I was born in 1986 with a severe right club foot. My foot was turned down and inward because my tendons were shorter than those in a normal foot. My family had to hear the news along with the doctor’s prognosis that “she will never walk”. Although it is the most common foot deformity that a baby can be born with (1 in 1000 births), it is not well known outside of the clubfoot community and a specialist is required for proper treatment. Luckily, I come from a family that believes in second opinions and beating the odds.
My treatment started with casts and boots… and it failed. My second surgeon, Dr. George Thompson at Rainbows Babies and Childrens Hospital in Cleveland, OH performed a successful reconstructive surgery on my foot at just 8 months old. My subtalar joint was fused and tendons were re-configured to straighten out my foot. Now that my foot was facing the correct direction, I forever lost the ability to point my foot or wiggle my toes. My big toe and second toe bones are disfigured and cause me to walk on the outside of my foot (shown in the xray image, below). Despite the odds, and with many thanks to my doctor’s approach for functionality not appearance, I had a fantastic childhood.
I grew up playing every sport I could possibly try. I was always the girl trying to out-play everybody and was even a competitive dancer thanks to an instructor who gave me the chance to compete without judges docking points for my un-pointed foot (think Dance Moms, but without all the crazy). I was most successful in Softball, an all-conference Fastpitch player in high school and even considered playing in College (but chose a way-too-time-consuming major instead). I could fool anyone into thinking there was nothing different about me… as long as I had shoes on.
My right foot and leg had developed noticeably smaller than my left side. At 14 years old I had to have surgery on my left knee to stunt the growth plates and allow my right leg to try and “catch up”. Before the surgery I had a 2+ inch difference in leg lengths and now only have a 1 inch difference causing much less strain on my lower back. I could stand longer and even run better now that my back/posture was improved. Although I was never a long distance runner, or the fastest runner, I grew to love it. I started running 1-3 miles a few days a week and ran my first 5K in college. It was only within the last 5 years that my birth defect started causing me pain. I was told growing up that I should expect pain, arthritis, and other problems later in life, but did not expect it so soon.
In my 20s I first started to experience pain when on my feet for several hours at work. As I got older, I could spend less and less time on my feet before unbearable pain. I’m now down to less than an hour before I have to sit down. I haven’t gone for a run in over 2 years. More and more frequently, I’m having to cut activities out of my life that I love because the pain is just too much. Now the pain is persists even when I’m not active. Some mornings require a foot massage before even attempting to step on the ground, and other mornings I’m hopping around on my good leg and not even bothering to step on the clubfoot.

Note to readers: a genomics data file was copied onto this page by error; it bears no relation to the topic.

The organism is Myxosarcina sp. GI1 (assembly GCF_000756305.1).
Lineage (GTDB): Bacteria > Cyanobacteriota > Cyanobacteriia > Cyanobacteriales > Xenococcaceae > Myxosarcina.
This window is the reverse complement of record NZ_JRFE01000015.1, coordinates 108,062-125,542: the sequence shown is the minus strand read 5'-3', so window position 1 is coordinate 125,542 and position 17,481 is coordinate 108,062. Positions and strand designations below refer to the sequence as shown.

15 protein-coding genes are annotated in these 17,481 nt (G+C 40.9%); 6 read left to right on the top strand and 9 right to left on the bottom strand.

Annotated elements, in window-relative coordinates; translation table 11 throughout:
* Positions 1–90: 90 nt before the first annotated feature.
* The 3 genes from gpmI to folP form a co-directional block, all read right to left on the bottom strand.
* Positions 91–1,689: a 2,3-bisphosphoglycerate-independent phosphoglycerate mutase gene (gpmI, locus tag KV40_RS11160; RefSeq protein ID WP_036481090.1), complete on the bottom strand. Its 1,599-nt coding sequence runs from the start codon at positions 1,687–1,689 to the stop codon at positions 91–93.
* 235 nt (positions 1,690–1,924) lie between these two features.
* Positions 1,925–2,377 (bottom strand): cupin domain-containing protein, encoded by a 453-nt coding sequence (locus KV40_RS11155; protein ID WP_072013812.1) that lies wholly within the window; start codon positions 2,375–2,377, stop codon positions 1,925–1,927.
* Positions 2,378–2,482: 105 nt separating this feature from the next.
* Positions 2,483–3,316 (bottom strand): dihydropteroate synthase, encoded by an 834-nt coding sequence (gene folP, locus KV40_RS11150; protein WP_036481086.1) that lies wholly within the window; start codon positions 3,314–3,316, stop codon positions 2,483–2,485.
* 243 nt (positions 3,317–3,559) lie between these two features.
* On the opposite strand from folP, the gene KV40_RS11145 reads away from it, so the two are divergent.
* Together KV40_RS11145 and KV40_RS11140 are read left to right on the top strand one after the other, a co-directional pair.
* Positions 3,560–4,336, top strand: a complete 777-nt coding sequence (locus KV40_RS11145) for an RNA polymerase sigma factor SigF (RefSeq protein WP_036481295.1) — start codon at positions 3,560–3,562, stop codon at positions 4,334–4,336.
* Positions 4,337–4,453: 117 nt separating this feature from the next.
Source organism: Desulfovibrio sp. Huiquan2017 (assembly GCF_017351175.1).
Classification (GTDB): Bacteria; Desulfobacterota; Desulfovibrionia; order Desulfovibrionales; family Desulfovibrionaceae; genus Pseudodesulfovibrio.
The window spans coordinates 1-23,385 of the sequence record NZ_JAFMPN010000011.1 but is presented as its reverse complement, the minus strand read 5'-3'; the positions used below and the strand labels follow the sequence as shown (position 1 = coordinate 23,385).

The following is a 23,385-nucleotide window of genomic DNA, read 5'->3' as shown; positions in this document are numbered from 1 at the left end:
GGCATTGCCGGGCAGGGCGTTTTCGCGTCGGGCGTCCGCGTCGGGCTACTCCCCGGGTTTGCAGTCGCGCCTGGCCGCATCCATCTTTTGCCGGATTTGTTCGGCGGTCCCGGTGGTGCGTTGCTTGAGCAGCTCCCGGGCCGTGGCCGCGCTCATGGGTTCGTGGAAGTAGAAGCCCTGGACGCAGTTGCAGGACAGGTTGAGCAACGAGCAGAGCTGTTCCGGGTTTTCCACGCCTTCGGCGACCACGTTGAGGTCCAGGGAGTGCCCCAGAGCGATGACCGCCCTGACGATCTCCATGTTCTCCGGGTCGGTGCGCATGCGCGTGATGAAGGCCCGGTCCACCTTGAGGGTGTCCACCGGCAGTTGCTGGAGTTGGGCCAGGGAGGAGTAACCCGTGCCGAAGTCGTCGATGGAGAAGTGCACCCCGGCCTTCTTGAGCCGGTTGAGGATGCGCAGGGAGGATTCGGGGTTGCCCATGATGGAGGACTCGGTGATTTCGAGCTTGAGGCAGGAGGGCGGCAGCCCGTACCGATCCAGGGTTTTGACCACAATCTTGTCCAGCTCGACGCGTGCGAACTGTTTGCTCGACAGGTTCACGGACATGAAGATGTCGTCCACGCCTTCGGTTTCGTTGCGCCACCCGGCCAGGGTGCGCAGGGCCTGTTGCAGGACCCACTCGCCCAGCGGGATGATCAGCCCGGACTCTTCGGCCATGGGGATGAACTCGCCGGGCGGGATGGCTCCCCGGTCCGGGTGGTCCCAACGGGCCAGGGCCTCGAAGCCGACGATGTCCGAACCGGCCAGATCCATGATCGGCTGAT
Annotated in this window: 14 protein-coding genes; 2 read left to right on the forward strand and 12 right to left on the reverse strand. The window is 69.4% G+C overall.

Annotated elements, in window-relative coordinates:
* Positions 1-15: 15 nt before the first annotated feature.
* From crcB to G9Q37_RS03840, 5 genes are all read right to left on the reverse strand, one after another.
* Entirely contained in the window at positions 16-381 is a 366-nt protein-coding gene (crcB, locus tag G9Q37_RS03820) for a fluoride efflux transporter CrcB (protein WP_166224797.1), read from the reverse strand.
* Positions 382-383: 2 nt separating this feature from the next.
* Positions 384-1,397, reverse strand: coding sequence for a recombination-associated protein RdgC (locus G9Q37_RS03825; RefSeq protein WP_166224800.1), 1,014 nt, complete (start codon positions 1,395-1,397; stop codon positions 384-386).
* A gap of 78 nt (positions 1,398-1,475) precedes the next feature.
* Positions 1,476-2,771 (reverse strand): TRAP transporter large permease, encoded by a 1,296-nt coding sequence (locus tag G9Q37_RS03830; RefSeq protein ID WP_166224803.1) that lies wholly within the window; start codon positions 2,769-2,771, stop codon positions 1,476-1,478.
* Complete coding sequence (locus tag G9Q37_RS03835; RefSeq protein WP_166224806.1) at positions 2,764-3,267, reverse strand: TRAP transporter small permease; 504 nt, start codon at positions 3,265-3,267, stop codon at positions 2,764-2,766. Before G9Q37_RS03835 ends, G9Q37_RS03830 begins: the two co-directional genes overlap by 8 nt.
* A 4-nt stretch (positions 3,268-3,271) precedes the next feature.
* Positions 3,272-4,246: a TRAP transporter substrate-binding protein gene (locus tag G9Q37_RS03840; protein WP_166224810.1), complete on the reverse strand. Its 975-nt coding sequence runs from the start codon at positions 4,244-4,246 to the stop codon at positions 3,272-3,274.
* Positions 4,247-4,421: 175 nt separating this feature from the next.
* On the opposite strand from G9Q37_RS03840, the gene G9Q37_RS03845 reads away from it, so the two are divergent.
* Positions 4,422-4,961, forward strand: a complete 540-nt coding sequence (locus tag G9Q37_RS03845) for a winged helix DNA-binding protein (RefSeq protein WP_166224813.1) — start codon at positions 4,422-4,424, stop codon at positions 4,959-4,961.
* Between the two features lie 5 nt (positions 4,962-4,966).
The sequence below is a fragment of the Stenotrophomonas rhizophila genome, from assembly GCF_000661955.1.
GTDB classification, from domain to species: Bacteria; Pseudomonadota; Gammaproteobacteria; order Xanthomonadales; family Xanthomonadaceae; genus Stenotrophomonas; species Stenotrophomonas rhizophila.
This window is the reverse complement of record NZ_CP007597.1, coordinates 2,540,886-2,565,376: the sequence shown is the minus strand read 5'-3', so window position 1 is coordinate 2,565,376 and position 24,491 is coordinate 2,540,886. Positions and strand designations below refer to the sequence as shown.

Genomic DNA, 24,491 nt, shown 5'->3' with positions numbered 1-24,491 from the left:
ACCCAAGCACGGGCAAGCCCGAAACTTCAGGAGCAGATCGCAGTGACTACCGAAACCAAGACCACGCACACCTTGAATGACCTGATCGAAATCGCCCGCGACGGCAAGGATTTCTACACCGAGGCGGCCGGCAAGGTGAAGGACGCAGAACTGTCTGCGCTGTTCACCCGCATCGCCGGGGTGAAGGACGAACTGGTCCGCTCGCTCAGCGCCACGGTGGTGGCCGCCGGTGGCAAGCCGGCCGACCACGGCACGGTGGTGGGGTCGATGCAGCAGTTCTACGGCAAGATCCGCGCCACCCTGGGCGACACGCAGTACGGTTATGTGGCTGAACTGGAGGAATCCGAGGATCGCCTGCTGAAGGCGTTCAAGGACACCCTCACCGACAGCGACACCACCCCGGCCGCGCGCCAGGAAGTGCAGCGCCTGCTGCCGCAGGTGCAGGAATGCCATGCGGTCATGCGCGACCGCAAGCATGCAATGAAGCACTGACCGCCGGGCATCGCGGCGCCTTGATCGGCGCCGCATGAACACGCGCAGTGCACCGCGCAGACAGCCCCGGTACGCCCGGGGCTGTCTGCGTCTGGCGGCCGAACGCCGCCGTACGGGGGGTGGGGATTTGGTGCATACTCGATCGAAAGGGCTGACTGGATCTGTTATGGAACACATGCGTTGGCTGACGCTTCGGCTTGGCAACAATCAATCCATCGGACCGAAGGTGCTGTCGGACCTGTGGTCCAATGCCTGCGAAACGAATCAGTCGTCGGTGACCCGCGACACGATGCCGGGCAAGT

The realization that I needed to find a solution came when I had to consider giving up the sport I love most: softball. I currently have somebody run for me when I hobble over to first base, but fear that I won’t be able to participate at all soon.
I struggled to find a doctor in my adult years that could understand my condition, my love for an active lifestyle, and my stubbornness to not accept the “just don’t run or walk for exercise” response that I kept getting. I finally met with Dr. Stephen Benirschke in Seattle, WA who not only knew my childhood doctor, but went above and beyond to help me find a solution to allow me to run again. I got a custom insole, did some physical therapy and tried stretching techniques, but it just wasn’t enough. Finally, he and his colleague told me about a revolutionary device that until about 2 weeks earlier had only been available to military personnel. It was called “IDEO” and stood for “Intrepid Dynamic Exoskeletal Orthosis”. I watched a brief video about the device and knew this was it, I was about to get my life back.
ABOUT THE IDEO
The Intrepid Dynamic Exoskeletal Orthosis (IDEO) was created by prosthetist Ryan Blanck in an effort to help injured military personnel avoid amputation after leg trauma. It is a cross between a prosthetic and an orthotic that, in summary, stores energy to deflect injury and minimize pain allowing users to walk, run, jump, etc. It was only recently made available to civilians. I met with Ryan Blanck in the Fall of 2013 and qualified as a candidate for the device. Unfortunately, my insurance denied any coverage. The custom-made carbon fiber device costs $9,000 out of pocket. This includes leg casting, prototype testing, device cost, and device use training. After much consideration for such a large expense, I began my efforts to pay for the IDEO out of pocket in March 2014. There is no price tag on quality of life and I hoped to regain mine.
By August 2014 I was well over 1/2 way to funding the device and have begun the process of getting it made. This blog will follow my journey as I begin my new adventures with my new leg from molding, to testing, to training, to LIVING!